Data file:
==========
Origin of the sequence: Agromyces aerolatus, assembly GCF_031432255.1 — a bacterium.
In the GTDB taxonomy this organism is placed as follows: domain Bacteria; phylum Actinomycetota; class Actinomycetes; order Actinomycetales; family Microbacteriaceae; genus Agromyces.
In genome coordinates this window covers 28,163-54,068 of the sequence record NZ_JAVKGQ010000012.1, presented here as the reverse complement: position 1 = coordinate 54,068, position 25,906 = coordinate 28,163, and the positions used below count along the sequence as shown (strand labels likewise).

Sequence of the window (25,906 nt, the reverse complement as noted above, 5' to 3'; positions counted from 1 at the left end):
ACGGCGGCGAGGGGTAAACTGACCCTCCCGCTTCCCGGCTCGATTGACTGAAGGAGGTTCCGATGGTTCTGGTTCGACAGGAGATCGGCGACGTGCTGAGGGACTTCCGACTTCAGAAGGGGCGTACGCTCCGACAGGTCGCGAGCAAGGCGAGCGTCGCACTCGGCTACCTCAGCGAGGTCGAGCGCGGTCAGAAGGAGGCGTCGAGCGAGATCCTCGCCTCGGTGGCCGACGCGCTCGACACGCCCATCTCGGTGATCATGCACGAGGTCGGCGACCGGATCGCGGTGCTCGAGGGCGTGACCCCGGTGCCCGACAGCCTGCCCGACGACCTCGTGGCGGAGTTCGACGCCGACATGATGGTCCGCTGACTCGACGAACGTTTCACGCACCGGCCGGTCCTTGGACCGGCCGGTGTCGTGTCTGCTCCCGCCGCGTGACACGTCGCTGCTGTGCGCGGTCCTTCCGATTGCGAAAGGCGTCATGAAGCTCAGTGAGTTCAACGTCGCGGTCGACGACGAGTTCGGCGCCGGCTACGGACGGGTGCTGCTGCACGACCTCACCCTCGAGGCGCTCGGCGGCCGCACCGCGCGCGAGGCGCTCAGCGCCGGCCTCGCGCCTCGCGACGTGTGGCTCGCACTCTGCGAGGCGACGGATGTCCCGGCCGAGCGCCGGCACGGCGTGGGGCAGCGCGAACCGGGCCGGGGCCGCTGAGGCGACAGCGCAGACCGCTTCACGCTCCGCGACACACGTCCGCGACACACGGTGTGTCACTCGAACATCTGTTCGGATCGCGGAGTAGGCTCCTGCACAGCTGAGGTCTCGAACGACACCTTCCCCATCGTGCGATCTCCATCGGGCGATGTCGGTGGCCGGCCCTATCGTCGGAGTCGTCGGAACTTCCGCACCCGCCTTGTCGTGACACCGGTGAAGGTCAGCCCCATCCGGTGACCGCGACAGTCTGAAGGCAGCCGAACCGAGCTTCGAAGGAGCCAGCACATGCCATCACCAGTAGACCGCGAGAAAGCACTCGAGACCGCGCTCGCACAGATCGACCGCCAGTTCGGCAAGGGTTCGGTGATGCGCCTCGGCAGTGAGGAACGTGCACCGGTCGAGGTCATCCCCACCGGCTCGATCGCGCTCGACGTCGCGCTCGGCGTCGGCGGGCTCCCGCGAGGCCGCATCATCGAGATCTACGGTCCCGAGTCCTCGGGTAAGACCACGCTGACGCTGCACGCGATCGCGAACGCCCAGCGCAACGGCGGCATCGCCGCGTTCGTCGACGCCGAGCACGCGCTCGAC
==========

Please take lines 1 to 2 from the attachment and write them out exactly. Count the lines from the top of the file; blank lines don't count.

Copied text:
Origin of the sequence: Agromyces aerolatus, assembly GCF_031432255.1 — a bacterium.
In the GTDB taxonomy this organism is placed as follows: domain Bacteria; phylum Actinomycetota; class Actinomycetes; order Actinomycetales; family Microbacteriaceae; genus Agromyces.